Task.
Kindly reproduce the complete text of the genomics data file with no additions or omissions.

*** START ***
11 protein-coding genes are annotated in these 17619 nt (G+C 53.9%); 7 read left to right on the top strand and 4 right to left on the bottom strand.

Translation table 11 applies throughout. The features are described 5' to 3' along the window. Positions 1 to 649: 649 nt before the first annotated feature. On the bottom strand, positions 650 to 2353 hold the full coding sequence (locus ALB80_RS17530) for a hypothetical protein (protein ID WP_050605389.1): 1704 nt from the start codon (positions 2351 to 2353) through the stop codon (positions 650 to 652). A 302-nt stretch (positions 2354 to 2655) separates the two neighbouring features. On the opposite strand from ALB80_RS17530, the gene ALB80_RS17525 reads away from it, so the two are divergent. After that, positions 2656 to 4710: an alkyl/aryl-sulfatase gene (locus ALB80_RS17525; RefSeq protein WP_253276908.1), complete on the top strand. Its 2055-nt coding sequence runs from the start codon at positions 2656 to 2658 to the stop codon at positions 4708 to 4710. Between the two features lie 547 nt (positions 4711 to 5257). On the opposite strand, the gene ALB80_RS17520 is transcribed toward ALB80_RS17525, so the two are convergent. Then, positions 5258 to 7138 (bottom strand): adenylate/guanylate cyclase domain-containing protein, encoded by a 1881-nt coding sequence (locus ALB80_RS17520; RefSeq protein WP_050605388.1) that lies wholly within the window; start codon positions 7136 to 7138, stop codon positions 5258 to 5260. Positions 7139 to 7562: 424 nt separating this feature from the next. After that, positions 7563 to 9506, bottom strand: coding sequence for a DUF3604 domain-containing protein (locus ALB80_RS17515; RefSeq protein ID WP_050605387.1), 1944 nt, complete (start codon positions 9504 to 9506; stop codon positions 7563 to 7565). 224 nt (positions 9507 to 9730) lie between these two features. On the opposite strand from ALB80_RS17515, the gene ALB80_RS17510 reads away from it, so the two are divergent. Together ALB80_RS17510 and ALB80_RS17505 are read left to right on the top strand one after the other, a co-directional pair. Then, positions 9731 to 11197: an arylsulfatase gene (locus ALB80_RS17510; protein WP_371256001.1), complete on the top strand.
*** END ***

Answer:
11 protein-coding genes are annotated in these 17619 nt (G+C 53.9%); 7 read left to right on the top strand and 4 right to left on the bottom strand.

Translation table 11 applies throughout. The features are described 5' to 3' along the window. Positions 1 to 649: 649 nt before the first annotated feature. On the bottom strand, positions 650 to 2353 hold the full coding sequence (locus ALB80_RS17530) for a hypothetical protein (protein ID WP_050605389.1): 1704 nt from the start codon (positions 2351 to 2353) through the stop codon (positions 650 to 652). A 302-nt stretch (positions 2354 to 2655) separates the two neighbouring features. On the opposite strand from ALB80_RS17530, the gene ALB80_RS17525 reads away from it, so the two are divergent. After that, positions 2656 to 4710: an alkyl/aryl-sulfatase gene (locus ALB80_RS17525; RefSeq protein WP_253276908.1), complete on the top strand. Its 2055-nt coding sequence runs from the start codon at positions 2656 to 2658 to the stop codon at positions 4708 to 4710. Between the two features lie 547 nt (positions 4711 to 5257). On the opposite strand, the gene ALB80_RS17520 is transcribed toward ALB80_RS17525, so the two are convergent. Then, positions 5258 to 7138 (bottom strand): adenylate/guanylate cyclase domain-containing protein, encoded by a 1881-nt coding sequence (locus ALB80_RS17520; RefSeq protein WP_050605388.1) that lies wholly within the window; start codon positions 7136 to 7138, stop codon positions 5258 to 5260. Positions 7139 to 7562: 424 nt separating this feature from the next. After that, positions 7563 to 9506, bottom strand: coding sequence for a DUF3604 domain-containing protein (locus ALB80_RS17515; RefSeq protein ID WP_050605387.1), 1944 nt, complete (start codon positions 9504 to 9506; stop codon positions 7563 to 7565). 224 nt (positions 9507 to 9730) lie between these two features. On the opposite strand from ALB80_RS17515, the gene ALB80_RS17510 reads away from it, so the two are divergent. Together ALB80_RS17510 and ALB80_RS17505 are read left to right on the top strand one after the other, a co-directional pair. Then, positions 9731 to 11197: an arylsulfatase gene (locus ALB80_RS17510; protein WP_371256001.1), complete on the top strand.